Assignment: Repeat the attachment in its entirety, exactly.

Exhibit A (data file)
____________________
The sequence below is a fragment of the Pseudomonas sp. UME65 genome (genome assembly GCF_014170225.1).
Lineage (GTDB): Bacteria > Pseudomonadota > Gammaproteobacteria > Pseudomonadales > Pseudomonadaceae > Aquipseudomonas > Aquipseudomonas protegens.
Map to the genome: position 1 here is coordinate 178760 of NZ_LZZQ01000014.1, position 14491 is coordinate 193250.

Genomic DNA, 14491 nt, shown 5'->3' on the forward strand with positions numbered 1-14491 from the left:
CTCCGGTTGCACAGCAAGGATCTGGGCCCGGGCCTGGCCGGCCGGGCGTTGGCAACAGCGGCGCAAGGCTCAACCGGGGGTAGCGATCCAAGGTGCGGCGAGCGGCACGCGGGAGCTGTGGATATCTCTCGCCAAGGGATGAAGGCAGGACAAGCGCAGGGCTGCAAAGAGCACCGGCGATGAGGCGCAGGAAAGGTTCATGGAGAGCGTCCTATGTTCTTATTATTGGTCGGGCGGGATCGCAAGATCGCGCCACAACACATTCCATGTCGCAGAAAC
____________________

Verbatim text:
The sequence below is a fragment of the Pseudomonas sp. UME65 genome (genome assembly GCF_014170225.1).
Lineage (GTDB): Bacteria > Pseudomonadota > Gammaproteobacteria > Pseudomonadales > Pseudomonadaceae > Aquipseudomonas > Aquipseudomonas protegens.
Map to the genome: position 1 here is coordinate 178760 of NZ_LZZQ01000014.1, position 14491 is coordinate 193250.

Genomic DNA, 14491 nt, shown 5'->3' on the forward strand with positions numbered 1-14491 from the left:
CTCCGGTTGCACAGCAAGGATCTGGGCCCGGGCCTGGCCGGCCGGGCGTTGGCAACAGCGGCGCAAGGCTCAACCGGGGGTAGCGATCCAAGGTGCGGCGAGCGGCACGCGGGAGCTGTGGATATCTCTCGCCAAGGGATGAAGGCAGGACAAGCGCAGGGCTGCAAAGAGCACCGGCGATGAGGCGCAGGAAAGGTTCATGGAGAGCGTCCTATGTTCTTATTATTGGTCGGGCGGGATCGCAAGATCGCGCCACAACACATTCCATGTCGCAGAAAC